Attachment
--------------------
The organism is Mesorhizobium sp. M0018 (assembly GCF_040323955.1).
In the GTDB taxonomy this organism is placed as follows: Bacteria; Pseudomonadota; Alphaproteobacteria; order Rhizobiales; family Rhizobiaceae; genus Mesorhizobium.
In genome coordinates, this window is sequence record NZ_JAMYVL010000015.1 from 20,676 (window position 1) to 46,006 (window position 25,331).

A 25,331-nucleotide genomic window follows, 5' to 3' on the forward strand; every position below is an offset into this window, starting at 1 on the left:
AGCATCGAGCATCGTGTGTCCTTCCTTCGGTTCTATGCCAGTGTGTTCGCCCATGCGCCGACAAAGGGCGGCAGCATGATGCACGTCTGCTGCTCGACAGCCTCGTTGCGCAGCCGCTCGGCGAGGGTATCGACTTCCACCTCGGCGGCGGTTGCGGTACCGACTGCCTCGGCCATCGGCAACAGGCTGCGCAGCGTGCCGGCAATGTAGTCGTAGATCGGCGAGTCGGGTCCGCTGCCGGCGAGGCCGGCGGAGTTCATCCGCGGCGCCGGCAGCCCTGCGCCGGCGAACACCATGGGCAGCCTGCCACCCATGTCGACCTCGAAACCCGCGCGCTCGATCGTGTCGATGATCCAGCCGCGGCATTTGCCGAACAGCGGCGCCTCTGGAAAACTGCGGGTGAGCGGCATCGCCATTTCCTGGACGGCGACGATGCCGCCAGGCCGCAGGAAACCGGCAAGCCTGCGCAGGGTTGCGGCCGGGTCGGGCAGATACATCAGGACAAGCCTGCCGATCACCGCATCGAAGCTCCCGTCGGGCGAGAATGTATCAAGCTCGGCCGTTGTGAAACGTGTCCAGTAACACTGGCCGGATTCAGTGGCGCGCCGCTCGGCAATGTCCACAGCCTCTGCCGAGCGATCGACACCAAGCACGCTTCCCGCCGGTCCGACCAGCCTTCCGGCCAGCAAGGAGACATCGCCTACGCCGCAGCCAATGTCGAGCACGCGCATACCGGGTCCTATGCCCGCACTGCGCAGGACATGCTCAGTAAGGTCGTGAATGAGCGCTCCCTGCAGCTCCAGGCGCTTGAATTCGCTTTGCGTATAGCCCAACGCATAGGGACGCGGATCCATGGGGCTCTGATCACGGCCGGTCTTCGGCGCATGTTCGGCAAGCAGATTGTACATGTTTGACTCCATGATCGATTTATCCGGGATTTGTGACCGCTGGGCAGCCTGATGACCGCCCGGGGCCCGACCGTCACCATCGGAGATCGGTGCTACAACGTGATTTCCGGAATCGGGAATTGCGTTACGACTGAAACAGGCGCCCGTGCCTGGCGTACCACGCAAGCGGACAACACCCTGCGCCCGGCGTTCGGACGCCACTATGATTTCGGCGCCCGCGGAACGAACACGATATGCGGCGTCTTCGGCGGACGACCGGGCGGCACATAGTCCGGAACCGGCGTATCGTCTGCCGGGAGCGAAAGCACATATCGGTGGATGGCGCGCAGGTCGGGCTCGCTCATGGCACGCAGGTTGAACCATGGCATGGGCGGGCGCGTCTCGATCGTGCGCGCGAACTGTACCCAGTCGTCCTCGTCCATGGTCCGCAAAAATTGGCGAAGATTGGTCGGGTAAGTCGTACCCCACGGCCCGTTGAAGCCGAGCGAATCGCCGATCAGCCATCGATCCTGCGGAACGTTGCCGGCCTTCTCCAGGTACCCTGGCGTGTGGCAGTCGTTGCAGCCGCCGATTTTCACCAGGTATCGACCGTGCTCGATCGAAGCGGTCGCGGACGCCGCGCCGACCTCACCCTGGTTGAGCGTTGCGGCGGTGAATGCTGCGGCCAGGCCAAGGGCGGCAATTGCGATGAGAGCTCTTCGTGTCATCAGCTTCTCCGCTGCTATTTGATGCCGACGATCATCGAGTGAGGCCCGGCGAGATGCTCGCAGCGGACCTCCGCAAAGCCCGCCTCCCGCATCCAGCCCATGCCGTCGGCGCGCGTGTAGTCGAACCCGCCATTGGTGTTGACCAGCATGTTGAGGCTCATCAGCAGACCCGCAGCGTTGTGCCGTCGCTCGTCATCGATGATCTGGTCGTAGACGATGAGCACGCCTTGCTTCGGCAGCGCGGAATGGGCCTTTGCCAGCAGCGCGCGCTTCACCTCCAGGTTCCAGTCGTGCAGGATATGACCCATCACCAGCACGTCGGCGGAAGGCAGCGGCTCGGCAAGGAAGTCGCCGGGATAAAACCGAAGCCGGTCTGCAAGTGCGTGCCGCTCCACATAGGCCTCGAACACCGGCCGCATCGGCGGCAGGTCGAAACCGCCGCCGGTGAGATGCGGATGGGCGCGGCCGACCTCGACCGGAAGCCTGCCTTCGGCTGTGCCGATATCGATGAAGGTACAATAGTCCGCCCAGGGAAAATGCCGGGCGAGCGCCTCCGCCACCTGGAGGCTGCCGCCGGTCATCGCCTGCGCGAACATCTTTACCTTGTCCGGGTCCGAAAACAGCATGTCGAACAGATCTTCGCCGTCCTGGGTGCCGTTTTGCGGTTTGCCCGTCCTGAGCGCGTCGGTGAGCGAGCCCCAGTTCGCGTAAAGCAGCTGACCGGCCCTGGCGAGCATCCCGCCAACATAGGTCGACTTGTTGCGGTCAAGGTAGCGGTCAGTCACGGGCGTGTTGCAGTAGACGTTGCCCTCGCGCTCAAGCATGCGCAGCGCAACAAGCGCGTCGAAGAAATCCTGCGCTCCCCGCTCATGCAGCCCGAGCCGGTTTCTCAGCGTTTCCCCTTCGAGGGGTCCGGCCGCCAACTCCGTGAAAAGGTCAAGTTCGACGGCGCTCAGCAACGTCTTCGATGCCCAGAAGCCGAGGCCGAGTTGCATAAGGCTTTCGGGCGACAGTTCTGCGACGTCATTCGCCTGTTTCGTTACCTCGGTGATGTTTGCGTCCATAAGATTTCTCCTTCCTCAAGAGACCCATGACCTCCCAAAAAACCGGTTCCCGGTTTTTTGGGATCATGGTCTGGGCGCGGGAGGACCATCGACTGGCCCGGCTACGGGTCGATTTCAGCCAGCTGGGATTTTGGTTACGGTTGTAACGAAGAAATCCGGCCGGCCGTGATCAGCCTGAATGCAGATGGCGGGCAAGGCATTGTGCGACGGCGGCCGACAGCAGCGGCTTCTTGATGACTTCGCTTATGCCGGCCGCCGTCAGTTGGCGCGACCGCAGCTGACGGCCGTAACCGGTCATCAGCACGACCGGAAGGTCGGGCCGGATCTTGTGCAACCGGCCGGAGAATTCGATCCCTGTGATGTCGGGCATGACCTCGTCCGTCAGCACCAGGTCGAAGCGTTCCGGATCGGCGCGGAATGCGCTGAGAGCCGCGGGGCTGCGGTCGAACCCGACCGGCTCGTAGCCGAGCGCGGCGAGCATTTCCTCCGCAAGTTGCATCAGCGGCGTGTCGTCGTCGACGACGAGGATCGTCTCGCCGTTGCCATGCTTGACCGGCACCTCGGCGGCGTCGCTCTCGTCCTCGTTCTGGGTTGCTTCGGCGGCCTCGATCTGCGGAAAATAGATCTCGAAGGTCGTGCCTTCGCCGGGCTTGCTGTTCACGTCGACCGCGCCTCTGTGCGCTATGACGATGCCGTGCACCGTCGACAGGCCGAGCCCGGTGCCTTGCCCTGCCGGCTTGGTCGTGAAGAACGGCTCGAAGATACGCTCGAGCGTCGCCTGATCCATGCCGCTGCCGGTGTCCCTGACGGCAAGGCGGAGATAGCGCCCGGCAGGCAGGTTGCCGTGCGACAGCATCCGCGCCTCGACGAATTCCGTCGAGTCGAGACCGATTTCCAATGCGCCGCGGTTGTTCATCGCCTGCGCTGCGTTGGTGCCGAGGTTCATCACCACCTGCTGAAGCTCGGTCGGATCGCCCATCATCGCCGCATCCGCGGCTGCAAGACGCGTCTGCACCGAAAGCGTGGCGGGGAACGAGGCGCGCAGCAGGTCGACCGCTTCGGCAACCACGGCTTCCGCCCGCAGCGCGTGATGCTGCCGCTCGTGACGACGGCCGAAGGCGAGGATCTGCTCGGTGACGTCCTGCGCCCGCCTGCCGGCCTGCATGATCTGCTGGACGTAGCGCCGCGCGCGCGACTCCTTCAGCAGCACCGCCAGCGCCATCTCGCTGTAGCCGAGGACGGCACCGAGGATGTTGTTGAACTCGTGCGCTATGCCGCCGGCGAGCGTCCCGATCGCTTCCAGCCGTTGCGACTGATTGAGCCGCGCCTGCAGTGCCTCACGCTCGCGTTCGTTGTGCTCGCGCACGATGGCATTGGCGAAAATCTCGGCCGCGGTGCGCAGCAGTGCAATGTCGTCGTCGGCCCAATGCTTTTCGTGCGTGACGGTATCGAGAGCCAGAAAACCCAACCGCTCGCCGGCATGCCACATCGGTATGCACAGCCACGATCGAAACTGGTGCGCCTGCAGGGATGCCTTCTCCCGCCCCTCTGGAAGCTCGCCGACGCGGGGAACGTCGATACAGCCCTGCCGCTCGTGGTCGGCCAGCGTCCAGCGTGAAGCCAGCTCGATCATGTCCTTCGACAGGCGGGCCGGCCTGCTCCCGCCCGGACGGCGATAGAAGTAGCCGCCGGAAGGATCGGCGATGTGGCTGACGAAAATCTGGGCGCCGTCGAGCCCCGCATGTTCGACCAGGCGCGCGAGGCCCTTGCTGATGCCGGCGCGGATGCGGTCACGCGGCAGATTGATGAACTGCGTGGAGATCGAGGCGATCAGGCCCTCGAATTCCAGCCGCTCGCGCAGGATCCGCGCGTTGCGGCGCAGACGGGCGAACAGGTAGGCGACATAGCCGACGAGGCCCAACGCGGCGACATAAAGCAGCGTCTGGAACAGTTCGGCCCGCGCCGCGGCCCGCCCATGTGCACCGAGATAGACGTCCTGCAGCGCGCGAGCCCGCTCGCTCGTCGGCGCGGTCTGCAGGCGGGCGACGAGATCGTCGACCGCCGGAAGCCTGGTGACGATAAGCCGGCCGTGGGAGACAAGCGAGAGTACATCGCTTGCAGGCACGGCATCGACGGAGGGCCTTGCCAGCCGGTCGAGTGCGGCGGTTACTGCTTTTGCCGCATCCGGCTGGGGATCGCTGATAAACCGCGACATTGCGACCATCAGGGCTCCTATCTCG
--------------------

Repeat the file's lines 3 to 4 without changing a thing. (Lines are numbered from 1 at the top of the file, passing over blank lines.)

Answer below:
In genome coordinates, this window is sequence record NZ_JAMYVL010000015.1 from 20,676 (window position 1) to 46,006 (window position 25,331).

A 25,331-nucleotide genomic window follows, 5' to 3' on the forward strand; every position below is an offset into this window, starting at 1 on the left: